Mugabe Threatens To Fire MDC-T Ministers
Ministers from MDC and ZANU PF take the oath of office in front of Mugabe and Tsvangirai in February this year. Mugabe announced yesterday through his Ministers of Information and Agricultural Mechanisation that he may appoint Acting Ministers to take over from MDC-T ministers because government business is being affected by the Prime Minister's decision not to attend cabinet.
Harare, Zimbabwe, 28 October 2009
Robert The Solution Mugabe has now come up with another one, this time sending his ministers to spread word that he is considering firing "key" MDC-T ministers and appointing Acting ministers in their stead.
This is not posturing or empty threats.
Instead, it is a well-calculated move designed specifically to divert attention.
After Mugabe appoints the Acting Ministers, what will happen is that he would have set the agenda.
The end result will be that, all of a sudden, the appointment of Acting Ministers will suddenly become THE issue. People will start running around trying to diffuse that specific crisis.
By the time Mugabe reverses the appointment of Acting Ministers, the real issues over which Tsvangirai is disengaging will be forgotten. Instead, Tsvangirai and the MDC-T will suddenly start crowing about having forced Mugabe to climb down from the appointment of Acting executives in MDC-T ministries.
Bennett, Governors, Security Services reform and all the rest of the originally issues will be lost in the dust storm raised by Mugabe.
It is a sly move but one that, if Tsvangirai is clever enough, he will ignore and keep his eye on the ball, take it to its logical conclusion (which is only two days away, anway).
Information and Publicity Minister (ZANU PF) Shamu and that bungling old fool Joseph Made who is in charge of a useless ministry called Farm Mechanisation have simply been sent to try and stampede the MDC-T back into government. Morgan Tsvangirai and his ministers boycotted Cabinet again yesterday, and Mugabe is simply trying to pile pressure on Tsvangirai by leaking this threat.
The justification being used by ZANU PF and Mugabe for "considering" appointing Acting Ministers "to key positions" is that Cabinet decisions need to be implemented "expeditiously". This is not happening right now because the MDC-T is not attending cabinet, although all their ministers are at their posts, doing their work.
It is almost certain now that this issue of appointing Acting Ministers will be tabled by Mugabe to the SADC delegation that is coming to Zimbabwe tomorrow. Again, the objective would be to ensure that pressure is piled onto the MDC-T and change the agenda of the crisis.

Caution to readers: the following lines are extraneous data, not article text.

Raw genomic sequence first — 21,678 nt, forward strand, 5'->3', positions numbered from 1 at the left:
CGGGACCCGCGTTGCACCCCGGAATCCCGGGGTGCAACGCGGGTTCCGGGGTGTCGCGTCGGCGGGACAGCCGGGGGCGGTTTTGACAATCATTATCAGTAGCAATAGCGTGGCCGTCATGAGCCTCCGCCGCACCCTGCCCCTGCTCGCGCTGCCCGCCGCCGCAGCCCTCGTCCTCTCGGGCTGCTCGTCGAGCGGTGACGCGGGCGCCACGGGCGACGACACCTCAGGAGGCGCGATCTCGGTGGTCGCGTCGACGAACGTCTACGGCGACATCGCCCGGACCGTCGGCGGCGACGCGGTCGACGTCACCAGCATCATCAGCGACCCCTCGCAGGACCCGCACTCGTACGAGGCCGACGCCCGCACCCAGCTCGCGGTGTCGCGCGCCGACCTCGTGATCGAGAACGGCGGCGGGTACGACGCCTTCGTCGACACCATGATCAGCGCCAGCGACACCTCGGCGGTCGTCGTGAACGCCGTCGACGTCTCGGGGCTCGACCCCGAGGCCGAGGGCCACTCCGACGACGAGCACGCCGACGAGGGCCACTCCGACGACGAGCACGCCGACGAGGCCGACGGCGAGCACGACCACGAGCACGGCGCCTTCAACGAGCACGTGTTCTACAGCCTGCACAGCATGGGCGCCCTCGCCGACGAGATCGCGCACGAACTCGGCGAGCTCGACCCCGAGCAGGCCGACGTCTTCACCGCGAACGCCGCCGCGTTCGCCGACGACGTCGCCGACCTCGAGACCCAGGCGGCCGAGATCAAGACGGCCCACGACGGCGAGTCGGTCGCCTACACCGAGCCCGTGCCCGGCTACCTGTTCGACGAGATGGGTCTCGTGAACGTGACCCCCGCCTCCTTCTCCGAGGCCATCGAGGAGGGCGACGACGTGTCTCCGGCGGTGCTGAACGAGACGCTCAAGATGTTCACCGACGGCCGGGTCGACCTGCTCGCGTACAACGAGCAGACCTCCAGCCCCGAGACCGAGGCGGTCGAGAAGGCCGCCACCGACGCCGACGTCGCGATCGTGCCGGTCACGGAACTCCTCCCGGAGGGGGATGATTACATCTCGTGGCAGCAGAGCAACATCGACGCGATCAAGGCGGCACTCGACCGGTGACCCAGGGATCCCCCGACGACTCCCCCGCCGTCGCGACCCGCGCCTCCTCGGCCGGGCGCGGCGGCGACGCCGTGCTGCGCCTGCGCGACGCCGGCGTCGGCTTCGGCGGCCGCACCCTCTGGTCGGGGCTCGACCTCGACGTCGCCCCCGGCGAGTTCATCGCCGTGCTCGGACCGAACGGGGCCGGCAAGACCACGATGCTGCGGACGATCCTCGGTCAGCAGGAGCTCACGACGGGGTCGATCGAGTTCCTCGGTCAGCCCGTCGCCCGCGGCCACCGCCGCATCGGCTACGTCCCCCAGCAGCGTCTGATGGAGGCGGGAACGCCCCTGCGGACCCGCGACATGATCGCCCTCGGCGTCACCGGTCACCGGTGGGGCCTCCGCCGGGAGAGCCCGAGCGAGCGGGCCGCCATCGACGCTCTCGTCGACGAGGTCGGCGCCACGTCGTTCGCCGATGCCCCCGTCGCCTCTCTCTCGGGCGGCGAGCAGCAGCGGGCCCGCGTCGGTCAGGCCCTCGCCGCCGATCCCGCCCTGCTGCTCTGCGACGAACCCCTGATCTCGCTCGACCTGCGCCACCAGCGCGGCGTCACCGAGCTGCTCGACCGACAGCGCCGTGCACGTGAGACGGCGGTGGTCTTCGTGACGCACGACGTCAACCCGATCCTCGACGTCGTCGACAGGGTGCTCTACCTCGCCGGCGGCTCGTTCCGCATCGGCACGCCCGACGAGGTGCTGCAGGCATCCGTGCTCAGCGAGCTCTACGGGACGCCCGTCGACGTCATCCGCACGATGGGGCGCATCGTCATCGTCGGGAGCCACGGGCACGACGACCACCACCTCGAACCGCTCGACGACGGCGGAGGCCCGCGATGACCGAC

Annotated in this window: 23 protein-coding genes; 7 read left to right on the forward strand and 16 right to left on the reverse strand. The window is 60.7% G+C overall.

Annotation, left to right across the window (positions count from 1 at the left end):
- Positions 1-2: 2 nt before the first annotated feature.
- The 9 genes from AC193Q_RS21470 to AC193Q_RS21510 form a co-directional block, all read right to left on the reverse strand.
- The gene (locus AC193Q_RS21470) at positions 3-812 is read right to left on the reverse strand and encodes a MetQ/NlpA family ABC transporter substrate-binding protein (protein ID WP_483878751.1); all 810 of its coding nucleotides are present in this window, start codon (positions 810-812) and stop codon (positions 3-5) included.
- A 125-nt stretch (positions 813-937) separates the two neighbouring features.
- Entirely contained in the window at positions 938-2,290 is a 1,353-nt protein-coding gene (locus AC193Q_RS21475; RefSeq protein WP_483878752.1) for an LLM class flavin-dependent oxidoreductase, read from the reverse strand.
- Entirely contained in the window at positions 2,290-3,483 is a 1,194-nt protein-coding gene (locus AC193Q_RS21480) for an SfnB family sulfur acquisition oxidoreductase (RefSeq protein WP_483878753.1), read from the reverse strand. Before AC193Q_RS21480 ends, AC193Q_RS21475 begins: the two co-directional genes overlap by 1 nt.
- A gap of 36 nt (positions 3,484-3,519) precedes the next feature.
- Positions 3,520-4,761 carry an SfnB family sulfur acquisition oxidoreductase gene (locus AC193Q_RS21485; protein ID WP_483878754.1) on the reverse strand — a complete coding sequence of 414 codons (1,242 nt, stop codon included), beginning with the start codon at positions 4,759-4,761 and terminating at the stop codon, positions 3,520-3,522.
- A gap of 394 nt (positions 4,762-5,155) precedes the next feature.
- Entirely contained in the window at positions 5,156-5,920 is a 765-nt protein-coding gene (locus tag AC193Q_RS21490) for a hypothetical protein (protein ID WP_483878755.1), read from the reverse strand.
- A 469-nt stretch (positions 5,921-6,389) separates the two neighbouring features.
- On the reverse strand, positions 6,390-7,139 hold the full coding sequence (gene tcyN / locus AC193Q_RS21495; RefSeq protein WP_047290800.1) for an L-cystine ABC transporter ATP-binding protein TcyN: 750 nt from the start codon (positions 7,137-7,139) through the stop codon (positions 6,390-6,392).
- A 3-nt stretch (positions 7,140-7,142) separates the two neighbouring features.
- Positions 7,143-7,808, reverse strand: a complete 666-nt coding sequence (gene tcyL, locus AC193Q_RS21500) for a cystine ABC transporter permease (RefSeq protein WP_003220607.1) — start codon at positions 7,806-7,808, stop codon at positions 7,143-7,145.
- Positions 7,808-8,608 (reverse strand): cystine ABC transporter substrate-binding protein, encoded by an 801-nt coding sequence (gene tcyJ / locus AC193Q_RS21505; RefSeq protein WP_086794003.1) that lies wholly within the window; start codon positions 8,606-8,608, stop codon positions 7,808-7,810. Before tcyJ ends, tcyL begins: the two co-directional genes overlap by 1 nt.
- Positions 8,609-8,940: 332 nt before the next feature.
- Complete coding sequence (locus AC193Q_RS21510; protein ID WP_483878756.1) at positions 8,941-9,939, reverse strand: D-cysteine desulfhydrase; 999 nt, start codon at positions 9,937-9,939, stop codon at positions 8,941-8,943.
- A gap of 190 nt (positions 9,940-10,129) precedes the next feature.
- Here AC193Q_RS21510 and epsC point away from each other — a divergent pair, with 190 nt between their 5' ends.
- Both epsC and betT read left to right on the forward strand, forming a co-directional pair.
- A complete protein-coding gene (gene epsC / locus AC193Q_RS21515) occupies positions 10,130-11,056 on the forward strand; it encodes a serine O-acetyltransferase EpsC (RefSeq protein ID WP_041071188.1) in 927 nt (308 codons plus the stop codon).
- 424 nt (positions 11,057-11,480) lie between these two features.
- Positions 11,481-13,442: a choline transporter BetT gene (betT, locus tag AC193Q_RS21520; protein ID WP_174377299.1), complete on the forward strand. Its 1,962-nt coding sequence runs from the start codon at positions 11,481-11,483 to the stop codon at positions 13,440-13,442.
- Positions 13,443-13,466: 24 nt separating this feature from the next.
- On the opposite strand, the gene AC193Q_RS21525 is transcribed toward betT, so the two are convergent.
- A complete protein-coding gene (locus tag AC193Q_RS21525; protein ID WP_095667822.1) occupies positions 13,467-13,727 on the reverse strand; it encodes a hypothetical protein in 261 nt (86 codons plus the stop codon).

It is also revealed today that the Prime Minister presented the president with a catalogue of his demands when the Principals met on Monday. Top of the agenda was the reform of Security Services, disbanding of JOC in actual fact and not just in word, appointment of Roy Bennett as Deputy Minister of Agriculture and the appointment of Resident Ministers and Governors.
Mugabe is said to have responded by saying that the Governors should not have been included in the agreement by the negotiators because they are presidential representatives, appointed to represent Mugabe in the provinces of Zimbabwe.
He refused to budge.
On Bennett, again he refused to swear him until he is cleared of the shady arms charges against him.
Morgan Tsvangirai then retreated from insistence on reform of the Security Services and instead said he would attend cabinet if Bennett and the Governors were sworn into office.
Mugabe told him to go and hang.
The failure by Tsvangirai to attend cabinet yesterday was a bold move on his part, but it is only brinkmanship.
As I have noted before, the MDC-T has no option but to go back into government, even by the Prime Minister's own admission.
The point will sink home after the SADC ministerial team visits Zimbabwe tomorrow, after which they will, of course, simply say that the two should discuss their outstanding issues. This will drive home the point to Tsvangirai that SADC has washed its hands of Zimbabwe and the Prime Minister will have to summon all his wits to outfox the Old Fox on home ground.
It is possible, and it is puzzling that the Prime Minister fails to see this. It would not happen in a day or a month, but it is possible.
I can not mention the tactics and possible avenues he can pursue here.
Intricate knowledge of the dynamics of ZANU PF internal power struggles is key.
Still, the upshot is that the Prime Minister need not stampede himself into government over this announcement by ZANU PF ministers, it is a upping of pressure and an attempt to change the agenda of the crisis by Mugabe, nothing more.
After the SADC team confirms its "hands-off approach", the MDC-T will be able to see clearly the way forward, which will simply be that they have to go back into the lion's den and try to subdue the beat.
The greatest question, asked ever since Tsvangirai signed the agreement with Mugabe, is simple: Does Tsvangirai have what it takes.
His National Council and Executive Council are convinced that Tsvangirai does not have what it takes. They know that he lacks the skills to work his way around Mugabe, especially after outsiders like SADC say that they can not interfere in civil service appointments of a member government.
Yet they can not do anything to Tsvangirai, who is effectively now running the MDC-T by decree.
So, there is a lot of hot air about today, but by Friday evening, when the SADC team departs, a cold wind will sweep over Zimbabwe's political landscape, bringing everyone in the Inclusive Government to their senses.
Then, we will know for sure.